Forest Hill residents are playing the waiting game as testing into potential water contamination from RAAF Base Wagga continues.
The Department of Defence last year launched a closer look at the ground and water surrounding the Riverina training facility, amid widespread fears about its use of toxic firefighting chemicals.
Fresh concerns follow an investigation – spearheaded by ABC – revealing the public was kept in the dark about the dangerous nature of the foam it used to extinguish aircraft fires.
The chemicals are highly persistent and have proven toxic to some species, accumulating in the bodies of fish, animals and humans.
While full extend of the health risks remain unknown, Monday’s Four Corners exposé unveiled the Defence department knew about potential dangers in the 80s.
But Forest Hill Progress Association president Kevin Kerr said only very minor amounts had been detected around Wagga’s base.
Preliminary testing in 2016 found the presence of perfluorooctane sulfonate (PFOS) in three of five water samples, but only in very low concentrations.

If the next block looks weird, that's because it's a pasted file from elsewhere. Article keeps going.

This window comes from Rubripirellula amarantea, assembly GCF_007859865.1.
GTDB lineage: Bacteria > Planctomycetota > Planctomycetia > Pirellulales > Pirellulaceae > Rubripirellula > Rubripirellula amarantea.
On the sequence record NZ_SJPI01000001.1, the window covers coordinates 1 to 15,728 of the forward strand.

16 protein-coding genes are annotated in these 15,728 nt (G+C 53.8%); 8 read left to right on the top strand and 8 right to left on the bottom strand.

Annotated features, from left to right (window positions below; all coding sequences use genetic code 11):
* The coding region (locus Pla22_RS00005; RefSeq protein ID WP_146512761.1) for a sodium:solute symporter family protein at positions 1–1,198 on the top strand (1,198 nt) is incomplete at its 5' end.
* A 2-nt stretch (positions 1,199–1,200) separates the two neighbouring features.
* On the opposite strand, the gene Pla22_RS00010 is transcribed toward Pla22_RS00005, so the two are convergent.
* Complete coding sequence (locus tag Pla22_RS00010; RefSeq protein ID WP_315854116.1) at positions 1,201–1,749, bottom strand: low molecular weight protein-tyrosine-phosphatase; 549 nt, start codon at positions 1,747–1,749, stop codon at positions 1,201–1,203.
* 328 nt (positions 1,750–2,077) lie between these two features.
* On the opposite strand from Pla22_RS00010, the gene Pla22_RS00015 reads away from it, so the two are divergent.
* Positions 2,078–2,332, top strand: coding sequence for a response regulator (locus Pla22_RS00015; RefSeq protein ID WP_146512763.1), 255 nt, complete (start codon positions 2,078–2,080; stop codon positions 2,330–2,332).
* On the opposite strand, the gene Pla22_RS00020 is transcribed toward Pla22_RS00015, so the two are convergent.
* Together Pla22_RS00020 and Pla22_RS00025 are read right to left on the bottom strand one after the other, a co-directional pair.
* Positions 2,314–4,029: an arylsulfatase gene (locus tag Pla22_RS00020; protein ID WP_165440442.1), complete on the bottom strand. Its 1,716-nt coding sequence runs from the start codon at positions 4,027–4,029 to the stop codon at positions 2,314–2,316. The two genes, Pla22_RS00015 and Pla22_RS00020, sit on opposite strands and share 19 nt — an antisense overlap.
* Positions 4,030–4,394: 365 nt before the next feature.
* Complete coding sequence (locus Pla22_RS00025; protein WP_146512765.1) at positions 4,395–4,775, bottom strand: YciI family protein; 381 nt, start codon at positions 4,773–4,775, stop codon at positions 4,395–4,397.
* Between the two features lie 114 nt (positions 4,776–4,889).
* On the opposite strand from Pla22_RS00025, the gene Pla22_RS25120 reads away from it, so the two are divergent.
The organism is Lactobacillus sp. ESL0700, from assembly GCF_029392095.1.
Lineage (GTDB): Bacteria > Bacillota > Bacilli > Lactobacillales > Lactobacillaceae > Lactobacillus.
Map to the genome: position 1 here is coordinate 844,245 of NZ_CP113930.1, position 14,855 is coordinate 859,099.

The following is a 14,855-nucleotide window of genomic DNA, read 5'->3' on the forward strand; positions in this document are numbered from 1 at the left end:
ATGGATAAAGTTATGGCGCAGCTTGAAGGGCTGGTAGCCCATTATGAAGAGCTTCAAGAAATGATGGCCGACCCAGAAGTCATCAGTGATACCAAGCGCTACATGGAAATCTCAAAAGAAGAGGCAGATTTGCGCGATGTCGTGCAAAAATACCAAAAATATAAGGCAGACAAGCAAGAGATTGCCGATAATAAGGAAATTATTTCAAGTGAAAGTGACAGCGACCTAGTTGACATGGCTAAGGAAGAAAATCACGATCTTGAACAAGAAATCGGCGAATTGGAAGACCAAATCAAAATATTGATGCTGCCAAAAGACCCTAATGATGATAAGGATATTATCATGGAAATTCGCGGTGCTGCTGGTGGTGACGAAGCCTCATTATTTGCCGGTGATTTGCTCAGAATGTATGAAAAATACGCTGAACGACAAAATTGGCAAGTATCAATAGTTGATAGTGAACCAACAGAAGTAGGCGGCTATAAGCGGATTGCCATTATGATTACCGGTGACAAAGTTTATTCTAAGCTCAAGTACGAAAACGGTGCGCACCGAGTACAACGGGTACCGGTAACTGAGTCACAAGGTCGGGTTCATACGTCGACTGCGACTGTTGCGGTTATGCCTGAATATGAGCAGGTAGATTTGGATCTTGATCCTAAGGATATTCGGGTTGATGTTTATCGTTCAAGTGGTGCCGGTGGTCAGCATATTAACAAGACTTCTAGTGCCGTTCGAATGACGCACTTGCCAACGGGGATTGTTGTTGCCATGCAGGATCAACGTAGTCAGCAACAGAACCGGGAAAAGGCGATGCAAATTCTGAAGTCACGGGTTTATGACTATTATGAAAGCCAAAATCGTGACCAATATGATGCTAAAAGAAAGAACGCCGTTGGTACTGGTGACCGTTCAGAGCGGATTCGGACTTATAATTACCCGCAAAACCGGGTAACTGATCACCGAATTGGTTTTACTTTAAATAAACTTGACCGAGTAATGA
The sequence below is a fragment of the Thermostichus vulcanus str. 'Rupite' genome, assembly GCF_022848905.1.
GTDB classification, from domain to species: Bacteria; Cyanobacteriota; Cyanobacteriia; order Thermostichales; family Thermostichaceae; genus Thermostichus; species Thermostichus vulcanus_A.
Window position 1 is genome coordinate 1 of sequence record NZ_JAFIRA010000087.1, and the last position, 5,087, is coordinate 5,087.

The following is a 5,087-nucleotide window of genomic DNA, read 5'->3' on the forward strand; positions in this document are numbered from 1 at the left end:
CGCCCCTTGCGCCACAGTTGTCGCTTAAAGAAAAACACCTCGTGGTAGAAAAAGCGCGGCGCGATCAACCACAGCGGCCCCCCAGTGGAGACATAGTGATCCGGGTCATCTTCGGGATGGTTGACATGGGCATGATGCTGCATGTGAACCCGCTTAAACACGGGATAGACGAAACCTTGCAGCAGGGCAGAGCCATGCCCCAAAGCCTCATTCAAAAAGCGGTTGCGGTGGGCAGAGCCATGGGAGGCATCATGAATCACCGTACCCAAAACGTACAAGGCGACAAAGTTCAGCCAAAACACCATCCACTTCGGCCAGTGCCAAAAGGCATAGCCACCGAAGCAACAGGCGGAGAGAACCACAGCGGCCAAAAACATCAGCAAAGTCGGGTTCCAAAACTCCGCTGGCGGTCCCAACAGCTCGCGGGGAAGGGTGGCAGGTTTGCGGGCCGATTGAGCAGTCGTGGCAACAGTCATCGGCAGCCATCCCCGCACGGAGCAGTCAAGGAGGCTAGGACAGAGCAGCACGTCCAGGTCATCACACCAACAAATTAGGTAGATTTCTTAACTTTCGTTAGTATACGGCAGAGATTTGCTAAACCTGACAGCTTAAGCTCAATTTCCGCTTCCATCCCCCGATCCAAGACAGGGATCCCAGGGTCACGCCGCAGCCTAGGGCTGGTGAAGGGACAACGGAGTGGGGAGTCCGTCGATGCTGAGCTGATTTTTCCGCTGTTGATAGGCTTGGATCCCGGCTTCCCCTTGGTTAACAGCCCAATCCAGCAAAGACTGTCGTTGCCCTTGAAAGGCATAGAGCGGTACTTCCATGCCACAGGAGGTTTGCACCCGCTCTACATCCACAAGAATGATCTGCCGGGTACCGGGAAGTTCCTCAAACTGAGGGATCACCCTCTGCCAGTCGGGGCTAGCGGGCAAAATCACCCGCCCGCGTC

“It’s very low here (compared to Tindall and Williamtown),” Mr Kerr said.
“Until we get answers from further testing, (the Department of Defence) are not in a good position to say whether things are good, bad or better.”
Mr Kerr’s words follows public meetings held at the Riverina site this year, informing and updating residents about the discovery of the chemicals in surface and ground water.
He said it was important to note the department had admitted there was a problem, unlike organisations that also used the foam.
“(Defence) stopped using it when they found out it wasn’t doing any good,” he said.
“They had to look for an alternative first though … you can’t just stop using something that works to save lives and say: ‘we’ll just let them burn’.”